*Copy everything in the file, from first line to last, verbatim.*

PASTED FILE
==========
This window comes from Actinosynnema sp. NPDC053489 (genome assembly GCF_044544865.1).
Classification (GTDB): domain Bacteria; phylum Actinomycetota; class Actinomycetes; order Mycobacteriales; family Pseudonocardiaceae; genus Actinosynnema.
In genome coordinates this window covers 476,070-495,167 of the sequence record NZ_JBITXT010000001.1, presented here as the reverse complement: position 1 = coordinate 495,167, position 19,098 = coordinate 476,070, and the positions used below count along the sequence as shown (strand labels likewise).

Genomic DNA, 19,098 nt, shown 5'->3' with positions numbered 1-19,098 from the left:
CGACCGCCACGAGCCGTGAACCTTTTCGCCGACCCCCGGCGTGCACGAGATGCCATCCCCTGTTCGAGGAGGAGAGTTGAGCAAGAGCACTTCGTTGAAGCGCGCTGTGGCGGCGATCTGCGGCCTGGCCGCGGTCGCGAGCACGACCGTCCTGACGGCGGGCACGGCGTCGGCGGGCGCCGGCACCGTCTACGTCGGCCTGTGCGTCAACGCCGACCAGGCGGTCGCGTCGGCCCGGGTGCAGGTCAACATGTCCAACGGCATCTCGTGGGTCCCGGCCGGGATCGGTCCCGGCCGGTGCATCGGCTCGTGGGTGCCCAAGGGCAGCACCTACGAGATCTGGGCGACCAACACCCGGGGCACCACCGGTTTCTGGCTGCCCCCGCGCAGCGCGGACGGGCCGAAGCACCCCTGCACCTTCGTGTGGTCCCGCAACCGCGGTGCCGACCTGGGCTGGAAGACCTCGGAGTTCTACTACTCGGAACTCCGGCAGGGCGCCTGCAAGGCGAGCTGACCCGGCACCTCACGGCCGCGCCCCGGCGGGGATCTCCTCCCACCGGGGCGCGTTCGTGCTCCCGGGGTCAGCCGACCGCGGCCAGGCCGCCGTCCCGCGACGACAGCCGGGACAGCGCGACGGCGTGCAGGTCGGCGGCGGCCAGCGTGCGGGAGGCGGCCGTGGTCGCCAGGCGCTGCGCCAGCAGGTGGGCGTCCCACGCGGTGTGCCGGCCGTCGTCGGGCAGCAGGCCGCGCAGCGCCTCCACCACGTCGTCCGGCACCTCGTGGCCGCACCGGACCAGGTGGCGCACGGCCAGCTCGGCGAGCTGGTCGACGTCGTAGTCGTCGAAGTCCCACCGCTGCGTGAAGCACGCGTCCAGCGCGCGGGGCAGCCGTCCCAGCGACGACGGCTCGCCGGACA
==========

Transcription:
This window comes from Actinosynnema sp. NPDC053489 (genome assembly GCF_044544865.1).
Classification (GTDB): domain Bacteria; phylum Actinomycetota; class Actinomycetes; order Mycobacteriales; family Pseudonocardiaceae; genus Actinosynnema.
In genome coordinates this window covers 476,070-495,167 of the sequence record NZ_JBITXT010000001.1, presented here as the reverse complement: position 1 = coordinate 495,167, position 19,098 = coordinate 476,070, and the positions used below count along the sequence as shown (strand labels likewise).

Genomic DNA, 19,098 nt, shown 5'->3' with positions numbered 1-19,098 from the left:
CGACCGCCACGAGCCGTGAACCTTTTCGCCGACCCCCGGCGTGCACGAGATGCCATCCCCTGTTCGAGGAGGAGAGTTGAGCAAGAGCACTTCGTTGAAGCGCGCTGTGGCGGCGATCTGCGGCCTGGCCGCGGTCGCGAGCACGACCGTCCTGACGGCGGGCACGGCGTCGGCGGGCGCCGGCACCGTCTACGTCGGCCTGTGCGTCAACGCCGACCAGGCGGTCGCGTCGGCCCGGGTGCAGGTCAACATGTCCAACGGCATCTCGTGGGTCCCGGCCGGGATCGGTCCCGGCCGGTGCATCGGCTCGTGGGTGCCCAAGGGCAGCACCTACGAGATCTGGGCGACCAACACCCGGGGCACCACCGGTTTCTGGCTGCCCCCGCGCAGCGCGGACGGGCCGAAGCACCCCTGCACCTTCGTGTGGTCCCGCAACCGCGGTGCCGACCTGGGCTGGAAGACCTCGGAGTTCTACTACTCGGAACTCCGGCAGGGCGCCTGCAAGGCGAGCTGACCCGGCACCTCACGGCCGCGCCCCGGCGGGGATCTCCTCCCACCGGGGCGCGTTCGTGCTCCCGGGGTCAGCCGACCGCGGCCAGGCCGCCGTCCCGCGACGACAGCCGGGACAGCGCGACGGCGTGCAGGTCGGCGGCGGCCAGCGTGCGGGAGGCGGCCGTGGTCGCCAGGCGCTGCGCCAGCAGGTGGGCGTCCCACGCGGTGTGCCGGCCGTCGTCGGGCAGCAGGCCGCGCAGCGCCTCCACCACGTCGTCCGGCACCTCGTGGCCGCACCGGACCAGGTGGCGCACGGCCAGCTCGGCGAGCTGGTCGACGTCGTAGTCGTCGAAGTCCCACCGCTGCGTGAAGCACGCGTCCAGCGCGCGGGGCAGCCGTCCCAGCGACGACGGCTCGCCGGACA